We would like to collect and test samples from people with cirrhosis who are admitted to our unit to search for new biomarkers of kidney damage and to see if there are differences in these biomarkers between patients who recover fully and those who do not. We hope that this research will lead to a better test for kidney damage that might improve outcomes for people with cirrhosis.
We are undertaking a research study to identify substances that are released into the blood or urine when the kidney is damaged in people with cirrhosis. These substances (so called ‘biomarkers’) might enable us to detect kidney damage more quickly so that appropriate treatment can be started promptly. Acute kidney injury (AKI) is a common and under-diagnosed problem in patients with liver cirrhosis, and is associated with significant illness and preventable death. Blood (serum) creatinine is the current test for kidney function, but it is an insensitive and non-specific marker in cirrhosis. We hypothesise that blood (plasma) levels of kidney injury molecule-1 (KIM-1) will detect AKI earlier and predict the risk of worsening AKI in cirrhosis, thus identifying patients in need of prompt and effective treatment and improving patient outcomes. We will collect blood and urine samples from cirrhosis patients admitted into hospital and study the relationship between plasma KIM-1, other diagnostic ‘biomarker’ tests that have recently been proposed, and patient outcomes.
Diagnostics devices play an important part in the clinical assessment of a patient’s health and treatment. The purpose of the study is the evaluation of a new diagnostic platform developed by LumiraDx. The evaluation is focused around various biomarkers useful in the emergency settings.
Collection of venous and capillary blood samples for the evaluation of new diagnostic devices for cardiovascular conditions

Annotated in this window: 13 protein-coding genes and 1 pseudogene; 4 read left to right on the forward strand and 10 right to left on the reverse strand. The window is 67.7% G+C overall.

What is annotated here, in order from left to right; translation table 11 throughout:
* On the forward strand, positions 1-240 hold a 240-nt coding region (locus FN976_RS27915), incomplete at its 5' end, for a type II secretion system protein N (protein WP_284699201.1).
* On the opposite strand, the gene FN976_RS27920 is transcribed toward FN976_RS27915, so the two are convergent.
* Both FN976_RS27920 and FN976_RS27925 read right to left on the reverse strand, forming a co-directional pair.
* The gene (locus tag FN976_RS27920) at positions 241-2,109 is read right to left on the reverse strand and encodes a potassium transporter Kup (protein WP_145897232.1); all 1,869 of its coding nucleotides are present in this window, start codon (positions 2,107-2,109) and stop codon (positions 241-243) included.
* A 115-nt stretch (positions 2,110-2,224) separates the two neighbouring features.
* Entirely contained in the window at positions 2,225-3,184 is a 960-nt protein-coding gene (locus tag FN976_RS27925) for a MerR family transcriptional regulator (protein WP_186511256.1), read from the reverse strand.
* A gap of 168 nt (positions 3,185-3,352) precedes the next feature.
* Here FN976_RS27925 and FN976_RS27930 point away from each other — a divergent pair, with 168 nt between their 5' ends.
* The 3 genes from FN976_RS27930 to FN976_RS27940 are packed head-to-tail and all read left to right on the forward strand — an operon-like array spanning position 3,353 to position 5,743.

Trauma remains a major cause of mortality and morbidity. 10% of blunt force trauma patients admitted to a major trauma centre will have sustained one or more fractured ribs, which may cause significant pain and problems with breathing.
To establish the outcome of rib fractures and their treatments it is important to know what to measure, and how to measure this accurately. A patient reported outcome measure (PROM) is a questionnaire used to measure patient reported outcomes, to show how the patient is doing from their perspective.
Whilst there is ongoing interest in surgery to fix broken ribs, there is no PROM specifically designed for patients with broken ribs following chest trauma. Therefore, it is not clear whether the symptoms that are most important to these patients are being represented by the current outcome measures. This study aims to create a PROM specific to rib fracture patients to give us a better understanding of whether a new treatment actually makes a difference to the patient’s recovery.
The 1st part of the study involves asking patients with rib fractures to help design a new PROM. This will be conducted through focus groups at a site in Nottingham. The 2nd part of the study entails field testing, whereby patients with rib fractures will be asked to test this new PROM. This will be conducted across multiple secondary care settings in the UK, including the Royal Infirmary of Edinburgh. The study is expected to run for approximately 2 years, with recruitment targets of 50 patients for the PROM Creation phase and 250 for the Field Testing phase.